Joaquim Homs

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Joaquim Homs i Oller (Catalan pronunciation: [ʒuaˈkim ˈɔms]) (21 August 1906–9 September 2003) was a Spanish composer.

Homs was born in Barcelona, and studied cello until 1922. Afterwards, he self-educated himself in composition before studying on-and-off from 1931 to 1938. From 1930 to 1936 he studied composition with Roberto Gerhard (Menéndez Aleyxandre and Pizà 2001). He is regarded by one author as not just a Catalan, but also a Spanish composer (Menéndez Aleyxandre 1980), while another source names him only as Catalan (Menéndez Aleyxandre and Pizà 2001).

His early style was characterized by the use of free counterpoint, already moving towards atonality, and beginning in 1954 he began using twelve-tone technique. While his style remained loyal to modernism, his later works no longer adhered to strict twelve-note technique (Menéndez Aleyxandre and Pizà 2001).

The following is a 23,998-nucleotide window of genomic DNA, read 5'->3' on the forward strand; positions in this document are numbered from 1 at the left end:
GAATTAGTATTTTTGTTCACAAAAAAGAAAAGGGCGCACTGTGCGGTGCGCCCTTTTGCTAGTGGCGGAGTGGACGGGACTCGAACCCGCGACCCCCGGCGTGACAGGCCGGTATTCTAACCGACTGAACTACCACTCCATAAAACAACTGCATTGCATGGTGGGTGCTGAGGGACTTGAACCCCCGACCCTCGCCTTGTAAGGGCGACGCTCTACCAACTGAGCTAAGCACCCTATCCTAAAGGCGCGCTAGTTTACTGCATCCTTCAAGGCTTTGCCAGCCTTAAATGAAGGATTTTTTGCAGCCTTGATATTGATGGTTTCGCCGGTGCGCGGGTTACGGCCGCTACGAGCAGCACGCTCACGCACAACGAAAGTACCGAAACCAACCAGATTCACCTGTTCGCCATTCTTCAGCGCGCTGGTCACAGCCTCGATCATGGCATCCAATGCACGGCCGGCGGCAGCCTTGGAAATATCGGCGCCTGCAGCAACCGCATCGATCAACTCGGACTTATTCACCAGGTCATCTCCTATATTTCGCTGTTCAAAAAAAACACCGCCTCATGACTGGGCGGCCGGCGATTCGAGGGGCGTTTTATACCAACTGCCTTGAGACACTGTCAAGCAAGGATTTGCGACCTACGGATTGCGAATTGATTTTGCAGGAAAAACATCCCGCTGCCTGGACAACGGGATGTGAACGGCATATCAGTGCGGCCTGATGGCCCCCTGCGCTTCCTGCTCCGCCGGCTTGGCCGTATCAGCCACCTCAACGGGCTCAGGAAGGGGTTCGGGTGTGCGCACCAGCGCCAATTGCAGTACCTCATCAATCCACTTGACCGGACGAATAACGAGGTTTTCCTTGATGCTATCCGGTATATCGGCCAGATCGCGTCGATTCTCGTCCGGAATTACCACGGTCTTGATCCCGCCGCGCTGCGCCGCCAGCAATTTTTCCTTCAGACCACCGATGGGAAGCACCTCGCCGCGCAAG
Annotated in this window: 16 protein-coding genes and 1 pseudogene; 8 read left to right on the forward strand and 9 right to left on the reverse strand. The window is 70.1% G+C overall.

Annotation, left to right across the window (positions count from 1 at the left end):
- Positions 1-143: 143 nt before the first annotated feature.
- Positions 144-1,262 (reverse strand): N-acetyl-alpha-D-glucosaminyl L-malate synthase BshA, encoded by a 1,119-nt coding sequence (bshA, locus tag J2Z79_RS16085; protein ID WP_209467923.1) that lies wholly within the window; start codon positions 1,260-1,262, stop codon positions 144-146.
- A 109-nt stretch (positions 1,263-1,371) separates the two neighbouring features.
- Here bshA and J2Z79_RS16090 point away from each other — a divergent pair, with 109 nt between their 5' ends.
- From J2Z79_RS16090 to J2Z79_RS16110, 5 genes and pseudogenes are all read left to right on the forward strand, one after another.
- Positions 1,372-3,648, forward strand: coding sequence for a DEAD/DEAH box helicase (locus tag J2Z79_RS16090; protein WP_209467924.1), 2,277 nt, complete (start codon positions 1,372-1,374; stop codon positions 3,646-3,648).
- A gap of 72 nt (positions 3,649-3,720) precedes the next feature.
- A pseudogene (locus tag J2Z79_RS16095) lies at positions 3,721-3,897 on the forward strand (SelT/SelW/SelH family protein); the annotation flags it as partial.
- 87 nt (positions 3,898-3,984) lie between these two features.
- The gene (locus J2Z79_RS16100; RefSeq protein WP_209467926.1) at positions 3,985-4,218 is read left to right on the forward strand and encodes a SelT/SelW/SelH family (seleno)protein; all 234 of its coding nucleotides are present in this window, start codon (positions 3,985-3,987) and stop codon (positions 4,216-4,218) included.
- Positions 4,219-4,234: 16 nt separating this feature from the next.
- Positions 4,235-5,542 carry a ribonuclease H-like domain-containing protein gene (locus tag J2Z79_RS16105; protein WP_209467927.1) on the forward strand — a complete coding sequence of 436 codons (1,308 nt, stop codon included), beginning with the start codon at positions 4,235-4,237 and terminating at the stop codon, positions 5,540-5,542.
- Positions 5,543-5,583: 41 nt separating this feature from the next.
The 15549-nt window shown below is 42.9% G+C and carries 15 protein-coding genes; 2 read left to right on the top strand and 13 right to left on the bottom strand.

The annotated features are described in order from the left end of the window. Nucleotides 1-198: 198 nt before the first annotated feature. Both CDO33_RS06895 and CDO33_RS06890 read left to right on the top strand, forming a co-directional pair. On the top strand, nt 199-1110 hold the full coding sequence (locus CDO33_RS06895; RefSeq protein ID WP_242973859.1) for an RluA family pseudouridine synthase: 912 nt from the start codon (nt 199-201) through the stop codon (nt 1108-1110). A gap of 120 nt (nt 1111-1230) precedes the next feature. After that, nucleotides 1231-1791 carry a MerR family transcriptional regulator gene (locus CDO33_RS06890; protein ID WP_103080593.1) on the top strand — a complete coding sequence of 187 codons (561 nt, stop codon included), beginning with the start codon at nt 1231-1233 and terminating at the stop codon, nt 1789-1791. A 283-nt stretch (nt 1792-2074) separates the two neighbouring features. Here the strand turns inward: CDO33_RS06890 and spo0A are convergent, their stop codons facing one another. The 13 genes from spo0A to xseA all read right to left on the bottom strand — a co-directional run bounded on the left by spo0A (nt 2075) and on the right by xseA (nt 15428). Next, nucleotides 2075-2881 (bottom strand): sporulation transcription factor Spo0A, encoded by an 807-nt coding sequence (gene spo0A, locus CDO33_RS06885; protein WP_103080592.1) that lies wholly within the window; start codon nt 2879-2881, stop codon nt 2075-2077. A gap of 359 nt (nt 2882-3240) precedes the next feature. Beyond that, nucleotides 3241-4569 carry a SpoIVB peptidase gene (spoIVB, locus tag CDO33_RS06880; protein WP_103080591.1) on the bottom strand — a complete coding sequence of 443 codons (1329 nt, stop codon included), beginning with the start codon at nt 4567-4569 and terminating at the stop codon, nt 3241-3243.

He died at his home in Barcelona at the age of 97.

The personal papers of Joaquim Homs are preserved in the Biblioteca de Catalunya.

When asked by the British encyclopedia The World of Music in the mid-1950s[this quote needs a citation] what he considered to be his chief works, his answer was:

  • Duet for Flute and Clarinet (1936)
  • String Quartet No. 1 (1938)
  • Violin sonata (1941)
  • Sonata for oboe and bass clarinet (1942)
  • Variations on a popular Catalonia theme (1943)
  • String Quartets No. 2 (1949) and No. 3 (1950)
  • Poem by J. Carner for voice and piano (1935)
  • Four psalms for baritone and chamber orchestra (1939)
  • Ten choral responses (1943)
  • Choral Mass (1943)
  • Rhymes for voice and piano (1950) (Anon. n.d.)


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